Bills nullifying federal gun restrictions are working their way through the state legislatures of Missouri and Arizona.
Attorney General Eric Holder added more fuel to the debate over the Obama administration's attitude toward upholding the law Monday when he said in an interview that state attorneys general are not obliged to defend laws they believe are discriminatory.
The Obama administration seeks to expand “post-NAFTA” hemispheric integration with Canada and Mexico through the secretive and dangerous Trans-Pacific and Transatlantic “trade” agreements.
The U.S. Supreme Court on February 24 declined to hear an appeal of a federal judge’s ruling that struck down an Arizona state law that would have disqualified abortion providers from receiving government funding through Medicaid.
The Ohio National Guard is under heavy fire after newly released documents offered more insight into a controversial training exercise conducted last year that featured gun-rights activists as supposed terrorists. Despite the public outrage, officials behind the drill scenario, which imagined “anti-government” Second Amendment supporters as murderous terrorists using weapons of mass destruction at a school, have not apologized.
The San Diego County Sheriff's Office ruled that applicants for concealed carry permits will no longer have to prove “good cause” to apply.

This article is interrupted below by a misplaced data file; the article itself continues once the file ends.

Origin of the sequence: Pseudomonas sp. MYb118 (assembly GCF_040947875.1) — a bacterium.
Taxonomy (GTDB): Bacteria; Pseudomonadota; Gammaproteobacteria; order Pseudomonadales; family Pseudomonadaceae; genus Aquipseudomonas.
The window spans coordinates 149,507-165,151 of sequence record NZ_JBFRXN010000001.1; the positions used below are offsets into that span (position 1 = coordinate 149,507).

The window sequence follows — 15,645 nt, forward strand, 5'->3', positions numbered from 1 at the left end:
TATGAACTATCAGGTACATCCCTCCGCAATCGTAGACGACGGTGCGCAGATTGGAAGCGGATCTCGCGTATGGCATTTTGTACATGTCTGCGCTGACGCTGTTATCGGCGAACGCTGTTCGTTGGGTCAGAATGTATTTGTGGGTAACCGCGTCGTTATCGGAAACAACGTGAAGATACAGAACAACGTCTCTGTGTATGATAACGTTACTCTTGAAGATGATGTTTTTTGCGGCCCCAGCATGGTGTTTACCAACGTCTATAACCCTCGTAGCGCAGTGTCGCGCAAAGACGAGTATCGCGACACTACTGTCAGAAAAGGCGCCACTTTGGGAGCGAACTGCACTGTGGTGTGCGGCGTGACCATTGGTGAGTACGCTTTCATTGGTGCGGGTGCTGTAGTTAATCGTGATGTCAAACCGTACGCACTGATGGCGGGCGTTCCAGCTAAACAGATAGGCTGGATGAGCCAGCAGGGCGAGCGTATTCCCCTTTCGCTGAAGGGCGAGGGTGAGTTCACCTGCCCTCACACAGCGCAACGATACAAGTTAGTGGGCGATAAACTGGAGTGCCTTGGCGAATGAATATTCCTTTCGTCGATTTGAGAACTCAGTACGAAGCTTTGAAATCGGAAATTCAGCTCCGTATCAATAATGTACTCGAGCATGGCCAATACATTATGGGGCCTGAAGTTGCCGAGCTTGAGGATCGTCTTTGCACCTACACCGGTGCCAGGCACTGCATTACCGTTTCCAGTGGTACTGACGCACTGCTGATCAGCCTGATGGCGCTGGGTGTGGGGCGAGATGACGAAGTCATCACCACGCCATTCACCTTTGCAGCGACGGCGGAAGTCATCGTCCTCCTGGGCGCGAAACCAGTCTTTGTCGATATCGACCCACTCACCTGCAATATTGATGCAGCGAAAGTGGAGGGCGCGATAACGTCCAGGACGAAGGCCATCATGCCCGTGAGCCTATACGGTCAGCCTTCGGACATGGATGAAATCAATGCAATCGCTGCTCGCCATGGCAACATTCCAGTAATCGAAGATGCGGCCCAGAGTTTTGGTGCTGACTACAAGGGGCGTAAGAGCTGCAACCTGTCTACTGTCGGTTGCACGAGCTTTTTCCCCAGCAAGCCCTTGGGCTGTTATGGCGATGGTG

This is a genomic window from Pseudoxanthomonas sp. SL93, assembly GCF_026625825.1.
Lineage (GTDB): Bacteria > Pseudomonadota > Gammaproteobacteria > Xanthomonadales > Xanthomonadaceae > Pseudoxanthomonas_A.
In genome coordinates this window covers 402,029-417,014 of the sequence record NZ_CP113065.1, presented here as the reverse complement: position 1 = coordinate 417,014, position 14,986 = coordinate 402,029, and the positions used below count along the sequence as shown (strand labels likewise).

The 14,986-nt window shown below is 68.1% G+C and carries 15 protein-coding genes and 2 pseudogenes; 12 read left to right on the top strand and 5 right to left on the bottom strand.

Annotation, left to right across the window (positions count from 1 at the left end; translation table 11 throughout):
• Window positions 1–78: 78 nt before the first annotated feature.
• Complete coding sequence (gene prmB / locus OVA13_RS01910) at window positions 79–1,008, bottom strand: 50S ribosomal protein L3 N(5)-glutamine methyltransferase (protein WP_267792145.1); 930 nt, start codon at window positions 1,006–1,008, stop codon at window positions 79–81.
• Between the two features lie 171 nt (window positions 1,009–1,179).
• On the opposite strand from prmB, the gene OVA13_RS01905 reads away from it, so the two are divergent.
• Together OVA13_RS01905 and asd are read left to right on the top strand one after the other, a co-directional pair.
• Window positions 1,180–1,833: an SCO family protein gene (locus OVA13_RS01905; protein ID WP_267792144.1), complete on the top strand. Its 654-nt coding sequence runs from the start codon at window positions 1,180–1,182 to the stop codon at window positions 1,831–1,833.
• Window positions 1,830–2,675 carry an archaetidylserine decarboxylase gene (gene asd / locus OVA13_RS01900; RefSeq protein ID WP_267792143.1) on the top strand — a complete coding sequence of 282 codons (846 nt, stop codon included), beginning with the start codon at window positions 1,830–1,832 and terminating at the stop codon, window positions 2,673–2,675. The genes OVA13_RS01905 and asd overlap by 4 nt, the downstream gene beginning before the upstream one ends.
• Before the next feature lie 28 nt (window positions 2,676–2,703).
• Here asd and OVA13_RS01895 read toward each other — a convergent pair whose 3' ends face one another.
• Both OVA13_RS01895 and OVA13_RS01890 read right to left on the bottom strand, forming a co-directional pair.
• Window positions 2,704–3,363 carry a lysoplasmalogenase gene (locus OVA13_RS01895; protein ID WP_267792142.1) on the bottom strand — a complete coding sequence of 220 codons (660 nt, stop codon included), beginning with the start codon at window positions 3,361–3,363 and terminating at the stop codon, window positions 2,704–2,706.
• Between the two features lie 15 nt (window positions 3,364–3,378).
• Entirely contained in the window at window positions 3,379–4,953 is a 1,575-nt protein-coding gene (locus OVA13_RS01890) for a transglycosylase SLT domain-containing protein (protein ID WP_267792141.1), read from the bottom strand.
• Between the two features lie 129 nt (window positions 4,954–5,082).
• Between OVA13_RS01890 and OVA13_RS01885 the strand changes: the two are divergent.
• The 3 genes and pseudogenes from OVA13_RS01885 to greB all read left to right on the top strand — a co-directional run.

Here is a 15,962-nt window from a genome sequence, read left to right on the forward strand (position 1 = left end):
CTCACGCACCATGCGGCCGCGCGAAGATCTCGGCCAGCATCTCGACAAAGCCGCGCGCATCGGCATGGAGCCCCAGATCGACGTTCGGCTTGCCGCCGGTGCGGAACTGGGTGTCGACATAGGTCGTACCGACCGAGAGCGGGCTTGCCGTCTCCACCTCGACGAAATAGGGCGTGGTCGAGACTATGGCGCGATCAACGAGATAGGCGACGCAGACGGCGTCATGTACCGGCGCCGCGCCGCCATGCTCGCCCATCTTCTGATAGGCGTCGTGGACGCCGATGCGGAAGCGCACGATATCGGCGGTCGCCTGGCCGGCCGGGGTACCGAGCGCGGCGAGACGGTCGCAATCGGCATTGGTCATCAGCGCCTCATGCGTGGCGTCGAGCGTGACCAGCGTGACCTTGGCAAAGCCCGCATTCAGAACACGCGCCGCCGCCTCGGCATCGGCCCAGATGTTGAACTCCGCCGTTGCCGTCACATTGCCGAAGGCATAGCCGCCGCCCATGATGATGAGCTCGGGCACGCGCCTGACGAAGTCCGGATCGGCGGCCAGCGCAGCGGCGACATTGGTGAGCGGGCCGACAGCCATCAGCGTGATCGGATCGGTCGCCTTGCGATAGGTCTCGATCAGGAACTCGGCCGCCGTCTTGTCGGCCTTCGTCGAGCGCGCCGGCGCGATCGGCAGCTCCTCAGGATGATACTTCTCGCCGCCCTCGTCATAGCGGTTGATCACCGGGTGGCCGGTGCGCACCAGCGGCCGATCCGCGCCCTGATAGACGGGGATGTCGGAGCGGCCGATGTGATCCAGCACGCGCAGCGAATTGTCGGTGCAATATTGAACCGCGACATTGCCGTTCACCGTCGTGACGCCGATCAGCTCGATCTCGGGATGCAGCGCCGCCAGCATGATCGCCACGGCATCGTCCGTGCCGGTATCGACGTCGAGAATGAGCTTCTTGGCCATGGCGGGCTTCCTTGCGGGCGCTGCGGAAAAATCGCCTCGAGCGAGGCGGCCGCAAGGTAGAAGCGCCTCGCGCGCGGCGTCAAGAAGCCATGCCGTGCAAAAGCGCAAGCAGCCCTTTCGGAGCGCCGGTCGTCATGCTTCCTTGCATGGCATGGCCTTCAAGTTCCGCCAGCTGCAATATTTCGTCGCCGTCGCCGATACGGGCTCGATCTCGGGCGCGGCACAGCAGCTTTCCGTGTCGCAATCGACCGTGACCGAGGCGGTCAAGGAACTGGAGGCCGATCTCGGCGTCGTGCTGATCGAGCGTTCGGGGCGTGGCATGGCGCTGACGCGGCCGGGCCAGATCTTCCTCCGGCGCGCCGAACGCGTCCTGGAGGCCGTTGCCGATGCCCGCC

Proponents of an Article V constitutional convention misrepresent states as victims of federal power grab, rather than as collaborators.
An act to grant legal protection to business people who refuse to provide services for same-sex weddings is in limbo after winning passage in the Arizona House of Representatives on Thursday.
The Obama administration’s unfriendly stance toward the Second Amendment has had the opposite effect on the American people, who have been purchasing guns in record numbers. Smith & Wesson Holding Corp. reportedly put out a record number of firearms in 2012, according to government data, proving once again that more Americans pursue their Second Amendment rights under Democratic presidencies.
The Supreme Court on Monday will hear challenges to the Environmental Protection Agency's application of limits on greenhouse gas emissions from stationary sources such as power plants.